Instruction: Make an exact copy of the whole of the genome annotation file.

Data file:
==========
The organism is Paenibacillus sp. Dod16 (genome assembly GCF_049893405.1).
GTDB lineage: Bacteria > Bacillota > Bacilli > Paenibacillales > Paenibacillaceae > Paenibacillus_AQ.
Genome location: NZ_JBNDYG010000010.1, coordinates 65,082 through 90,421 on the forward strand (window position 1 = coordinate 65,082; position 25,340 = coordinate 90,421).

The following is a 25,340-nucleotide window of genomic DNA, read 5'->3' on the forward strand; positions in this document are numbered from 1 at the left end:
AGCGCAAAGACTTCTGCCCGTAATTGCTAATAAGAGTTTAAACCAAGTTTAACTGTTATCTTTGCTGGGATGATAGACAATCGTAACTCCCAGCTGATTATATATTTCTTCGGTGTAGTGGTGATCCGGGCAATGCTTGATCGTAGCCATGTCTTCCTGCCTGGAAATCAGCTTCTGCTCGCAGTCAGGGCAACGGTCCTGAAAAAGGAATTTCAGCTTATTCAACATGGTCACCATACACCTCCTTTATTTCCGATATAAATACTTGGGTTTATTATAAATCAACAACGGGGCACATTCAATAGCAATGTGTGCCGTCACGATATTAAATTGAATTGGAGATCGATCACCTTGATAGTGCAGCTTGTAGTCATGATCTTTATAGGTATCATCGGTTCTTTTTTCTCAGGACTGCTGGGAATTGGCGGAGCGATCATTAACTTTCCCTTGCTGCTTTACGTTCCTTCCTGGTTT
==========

The organism is Paenibacillus sp. Dod16 (genome assembly GCF_049893405.1).
GTDB lineage: Bacteria > Bacillota > Bacilli > Paenibacillales > Paenibacillaceae > Paenibacillus_AQ.
Genome location: NZ_JBNDYG010000010.1, coordinates 65,082 through 90,421 on the forward strand (window position 1 = coordinate 65,082; position 25,340 = coordinate 90,421).

The following is a 25,340-nucleotide window of genomic DNA, read 5'->3' on the forward strand; positions in this document are numbered from 1 at the left end:
AGCGCAAAGACTTCTGCCCGTAATTGCTAATAAGAGTTTAAACCAAGTTTAACTGTTATCTTTGCTGGGATGATAGACAATCGTAACTCCCAGCTGATTATATATTTCTTCGGTGTAGTGGTGATCCGGGCAATGCTTGATCGTAGCCATGTCTTCCTGCCTGGAAATCAGCTTCTGCTCGCAGTCAGGGCAACGGTCCTGAAAAAGGAATTTCAGCTTATTCAACATGGTCACCATACACCTCCTTTATTTCCGATATAAATACTTGGGTTTATTATAAATCAACAACGGGGCACATTCAATAGCAATGTGTGCCGTCACGATATTAAATTGAATTGGAGATCGATCACCTTGATAGTGCAGCTTGTAGTCATGATCTTTATAGGTATCATCGGTTCTTTTTTCTCAGGACTGCTGGGAATTGGCGGAGCGATCATTAACTTTCCCTTGCTGCTTTACGTTCCTTCCTGGTTT